If you’re still out of work, good luck

The discretionary portion of the federal budget accounts for a small fraction of  the national government’s annual spending. Most of the spending is for Social Security, Medicare and interest on the national debt.

There isn’t much discussion under way, at least in the public eye, on those big challenges; what suggestions have come forth have been shot down by both parties in Congress.

The budget compromise achieved this month in the House and Senate deals with discretionary items. On the income side it modestly raises some fees. But there are no tax increases included, despite the widening gap between rich and poor.

Republicans complain that the deal does not reduce the federal debt, and only marginally the level of annual deficits.

That’s true — but the unwillingness of either Republicans or Democrats to tackle entitlements like Social Security and Medicare is the real problem.

If you’re serious about reducing debt and deficits, then summon some political courage and take on those problems, at the risk of losing support from your base.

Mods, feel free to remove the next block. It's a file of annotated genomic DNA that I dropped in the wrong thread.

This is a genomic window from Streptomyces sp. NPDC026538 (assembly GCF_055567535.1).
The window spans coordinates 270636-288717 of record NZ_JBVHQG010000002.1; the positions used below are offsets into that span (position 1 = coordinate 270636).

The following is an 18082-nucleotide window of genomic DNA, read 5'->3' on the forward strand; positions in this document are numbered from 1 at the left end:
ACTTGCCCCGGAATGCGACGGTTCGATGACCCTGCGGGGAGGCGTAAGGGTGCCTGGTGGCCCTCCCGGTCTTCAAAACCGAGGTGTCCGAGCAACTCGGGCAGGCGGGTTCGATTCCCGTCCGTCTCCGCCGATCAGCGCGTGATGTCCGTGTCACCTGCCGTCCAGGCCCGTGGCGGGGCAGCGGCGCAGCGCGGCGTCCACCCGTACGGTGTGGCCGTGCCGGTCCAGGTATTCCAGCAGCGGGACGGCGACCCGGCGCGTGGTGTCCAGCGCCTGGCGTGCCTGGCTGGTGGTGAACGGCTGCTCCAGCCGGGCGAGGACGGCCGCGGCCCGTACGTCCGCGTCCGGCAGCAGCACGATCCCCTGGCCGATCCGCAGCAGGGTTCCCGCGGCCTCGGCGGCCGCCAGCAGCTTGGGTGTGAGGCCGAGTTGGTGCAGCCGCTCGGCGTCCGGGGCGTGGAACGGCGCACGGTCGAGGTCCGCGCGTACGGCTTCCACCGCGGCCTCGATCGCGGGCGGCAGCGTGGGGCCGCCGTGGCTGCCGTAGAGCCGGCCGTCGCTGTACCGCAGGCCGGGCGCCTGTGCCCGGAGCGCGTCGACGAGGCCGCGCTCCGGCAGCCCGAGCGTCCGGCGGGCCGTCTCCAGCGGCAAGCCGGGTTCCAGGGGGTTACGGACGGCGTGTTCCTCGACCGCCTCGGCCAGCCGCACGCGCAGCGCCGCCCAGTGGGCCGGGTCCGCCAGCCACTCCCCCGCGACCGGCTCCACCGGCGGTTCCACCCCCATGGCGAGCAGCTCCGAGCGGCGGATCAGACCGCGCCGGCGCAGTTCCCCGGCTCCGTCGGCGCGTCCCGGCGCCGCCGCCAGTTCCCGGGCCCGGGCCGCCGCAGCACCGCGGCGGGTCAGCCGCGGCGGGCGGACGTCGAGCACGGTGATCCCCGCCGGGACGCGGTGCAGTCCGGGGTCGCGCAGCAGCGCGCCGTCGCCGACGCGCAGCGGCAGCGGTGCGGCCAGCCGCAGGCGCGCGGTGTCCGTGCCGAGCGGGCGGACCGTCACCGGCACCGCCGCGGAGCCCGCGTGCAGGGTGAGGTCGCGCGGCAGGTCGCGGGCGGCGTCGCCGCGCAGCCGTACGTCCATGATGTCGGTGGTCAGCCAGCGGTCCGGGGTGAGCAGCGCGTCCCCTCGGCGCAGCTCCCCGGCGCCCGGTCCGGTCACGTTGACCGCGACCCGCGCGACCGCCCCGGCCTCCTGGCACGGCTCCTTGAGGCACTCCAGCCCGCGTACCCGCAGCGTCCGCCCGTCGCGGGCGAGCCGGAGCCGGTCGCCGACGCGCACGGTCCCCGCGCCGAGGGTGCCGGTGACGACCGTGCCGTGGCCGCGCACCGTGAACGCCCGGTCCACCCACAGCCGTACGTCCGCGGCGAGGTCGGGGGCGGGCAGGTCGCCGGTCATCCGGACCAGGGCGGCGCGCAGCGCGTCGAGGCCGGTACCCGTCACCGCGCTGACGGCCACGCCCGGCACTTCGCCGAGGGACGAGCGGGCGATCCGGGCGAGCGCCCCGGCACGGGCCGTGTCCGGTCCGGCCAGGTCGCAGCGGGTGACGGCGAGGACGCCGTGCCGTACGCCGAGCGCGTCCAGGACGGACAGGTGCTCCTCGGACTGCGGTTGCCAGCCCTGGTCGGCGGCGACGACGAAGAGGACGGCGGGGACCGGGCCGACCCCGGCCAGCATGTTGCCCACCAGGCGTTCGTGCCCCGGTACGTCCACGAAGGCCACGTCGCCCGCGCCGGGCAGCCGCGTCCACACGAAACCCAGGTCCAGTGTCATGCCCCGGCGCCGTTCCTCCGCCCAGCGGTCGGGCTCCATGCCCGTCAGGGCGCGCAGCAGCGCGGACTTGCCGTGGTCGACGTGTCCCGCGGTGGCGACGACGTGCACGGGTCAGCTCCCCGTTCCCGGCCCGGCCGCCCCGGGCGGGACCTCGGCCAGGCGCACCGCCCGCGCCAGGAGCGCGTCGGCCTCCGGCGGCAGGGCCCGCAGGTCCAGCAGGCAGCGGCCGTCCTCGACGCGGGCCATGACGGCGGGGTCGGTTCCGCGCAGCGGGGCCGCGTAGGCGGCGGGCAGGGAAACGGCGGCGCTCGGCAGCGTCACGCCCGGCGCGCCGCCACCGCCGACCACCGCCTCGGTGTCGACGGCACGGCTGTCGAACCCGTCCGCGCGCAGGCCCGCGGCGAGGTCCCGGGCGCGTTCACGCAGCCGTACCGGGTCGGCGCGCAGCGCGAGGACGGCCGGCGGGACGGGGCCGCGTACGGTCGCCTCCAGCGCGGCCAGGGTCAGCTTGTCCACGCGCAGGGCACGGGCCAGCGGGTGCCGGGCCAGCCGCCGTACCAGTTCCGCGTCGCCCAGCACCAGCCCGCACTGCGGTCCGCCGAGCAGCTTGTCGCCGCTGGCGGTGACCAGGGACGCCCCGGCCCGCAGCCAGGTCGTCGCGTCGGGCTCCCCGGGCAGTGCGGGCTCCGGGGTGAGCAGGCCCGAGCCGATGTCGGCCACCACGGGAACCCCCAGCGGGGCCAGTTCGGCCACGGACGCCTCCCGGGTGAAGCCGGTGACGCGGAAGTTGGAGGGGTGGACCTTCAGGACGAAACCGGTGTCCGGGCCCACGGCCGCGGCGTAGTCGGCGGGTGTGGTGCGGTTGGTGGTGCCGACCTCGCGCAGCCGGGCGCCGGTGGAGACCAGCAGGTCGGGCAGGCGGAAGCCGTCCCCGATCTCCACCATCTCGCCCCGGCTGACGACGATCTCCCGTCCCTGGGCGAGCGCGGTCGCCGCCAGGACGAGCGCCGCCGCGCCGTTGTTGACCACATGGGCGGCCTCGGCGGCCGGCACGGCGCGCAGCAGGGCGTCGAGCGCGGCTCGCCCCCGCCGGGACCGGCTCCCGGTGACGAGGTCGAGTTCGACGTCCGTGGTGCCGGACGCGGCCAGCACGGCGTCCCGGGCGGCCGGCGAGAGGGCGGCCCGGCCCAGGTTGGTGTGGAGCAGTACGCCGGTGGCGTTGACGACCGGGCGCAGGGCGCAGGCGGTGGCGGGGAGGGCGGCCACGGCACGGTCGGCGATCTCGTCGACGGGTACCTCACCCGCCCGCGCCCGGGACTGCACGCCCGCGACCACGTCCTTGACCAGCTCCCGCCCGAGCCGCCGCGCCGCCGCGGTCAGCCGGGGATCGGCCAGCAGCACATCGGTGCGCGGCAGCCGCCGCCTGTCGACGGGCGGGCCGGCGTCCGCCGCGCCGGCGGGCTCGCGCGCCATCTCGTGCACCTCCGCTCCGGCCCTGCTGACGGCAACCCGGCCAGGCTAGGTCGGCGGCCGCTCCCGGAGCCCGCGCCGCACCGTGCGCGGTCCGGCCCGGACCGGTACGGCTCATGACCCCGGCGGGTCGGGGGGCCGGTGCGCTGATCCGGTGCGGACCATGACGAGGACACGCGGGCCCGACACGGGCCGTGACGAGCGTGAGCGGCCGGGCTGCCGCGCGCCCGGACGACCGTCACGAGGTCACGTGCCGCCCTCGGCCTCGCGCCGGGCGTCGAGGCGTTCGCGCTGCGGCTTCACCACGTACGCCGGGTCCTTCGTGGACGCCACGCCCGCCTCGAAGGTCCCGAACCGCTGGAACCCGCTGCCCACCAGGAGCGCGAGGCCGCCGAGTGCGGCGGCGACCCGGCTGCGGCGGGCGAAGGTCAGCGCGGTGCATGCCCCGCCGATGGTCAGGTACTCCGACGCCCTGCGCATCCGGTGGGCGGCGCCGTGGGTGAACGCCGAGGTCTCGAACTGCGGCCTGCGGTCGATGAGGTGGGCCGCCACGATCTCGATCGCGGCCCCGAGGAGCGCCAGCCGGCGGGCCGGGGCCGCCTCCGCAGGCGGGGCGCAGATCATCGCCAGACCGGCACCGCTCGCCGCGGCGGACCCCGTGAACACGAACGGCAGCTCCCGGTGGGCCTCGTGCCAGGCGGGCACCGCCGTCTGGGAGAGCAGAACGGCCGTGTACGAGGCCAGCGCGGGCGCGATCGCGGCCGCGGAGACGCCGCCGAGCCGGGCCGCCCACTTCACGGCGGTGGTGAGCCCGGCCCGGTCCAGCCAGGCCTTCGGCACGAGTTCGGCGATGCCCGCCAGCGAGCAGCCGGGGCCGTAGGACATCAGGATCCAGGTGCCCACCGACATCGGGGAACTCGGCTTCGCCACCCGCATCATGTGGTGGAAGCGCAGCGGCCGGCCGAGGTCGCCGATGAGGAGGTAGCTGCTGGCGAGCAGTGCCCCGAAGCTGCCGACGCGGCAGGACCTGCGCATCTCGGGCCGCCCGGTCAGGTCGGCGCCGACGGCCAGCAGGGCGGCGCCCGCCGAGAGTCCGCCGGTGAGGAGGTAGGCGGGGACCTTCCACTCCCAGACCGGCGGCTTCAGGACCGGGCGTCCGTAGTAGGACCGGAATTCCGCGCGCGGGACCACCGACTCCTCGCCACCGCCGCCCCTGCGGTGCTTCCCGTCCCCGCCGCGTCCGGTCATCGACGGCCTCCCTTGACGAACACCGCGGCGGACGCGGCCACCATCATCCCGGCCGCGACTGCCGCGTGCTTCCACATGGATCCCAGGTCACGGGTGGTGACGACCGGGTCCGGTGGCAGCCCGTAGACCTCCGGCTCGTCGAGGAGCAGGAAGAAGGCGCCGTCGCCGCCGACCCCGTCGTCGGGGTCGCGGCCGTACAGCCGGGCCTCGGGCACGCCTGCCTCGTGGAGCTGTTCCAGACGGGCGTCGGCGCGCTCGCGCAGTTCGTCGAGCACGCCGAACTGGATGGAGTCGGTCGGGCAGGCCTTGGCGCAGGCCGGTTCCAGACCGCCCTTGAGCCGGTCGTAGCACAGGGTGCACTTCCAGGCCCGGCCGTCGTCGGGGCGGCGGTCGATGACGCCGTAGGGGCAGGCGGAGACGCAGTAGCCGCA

What Congress apparently did through the compromise was to avoid another government shutdown, at least for a couple of years. That’s a good thing. But to get to that goal, the compromise came down hard on one of the most vulnerable groups in the nation: the unemployed.

And if House conservatives get their way, those who are out of work may get hit with another whammy — reductions to the food stamp program.

The budget compromise eliminates jobless benefits for those who have been out of work for longer than six months.

For every available job in the nation, there are currently several unemployed Americans. Even if we were at full employment, millions would still be out of work.

Congress has been unwilling to provide public sector jobs to help out — to the contrary, public employment has been reduced. It’s unclear how the long-term unemployed will sustain themselves and their families after the compromise goes into effect.

At present, at least, they can still rely on food stamps through the so-called SNAP federal food program. But SNAP is housed in the Farm Bill, which is expiring.

The farm bill renewal approved by the House sharply cuts food stamps by $4 billion a year. The Senate bill also reduces SNAP, but by “only” one-tenth as much ($400 million annually). Where the final agreement will settle is unknown.

So if you’ve been out of work for half a year or more, good luck, and Merry Christmas.

How does that Christmas carol go — “Peace on Earth, good will toward men”?

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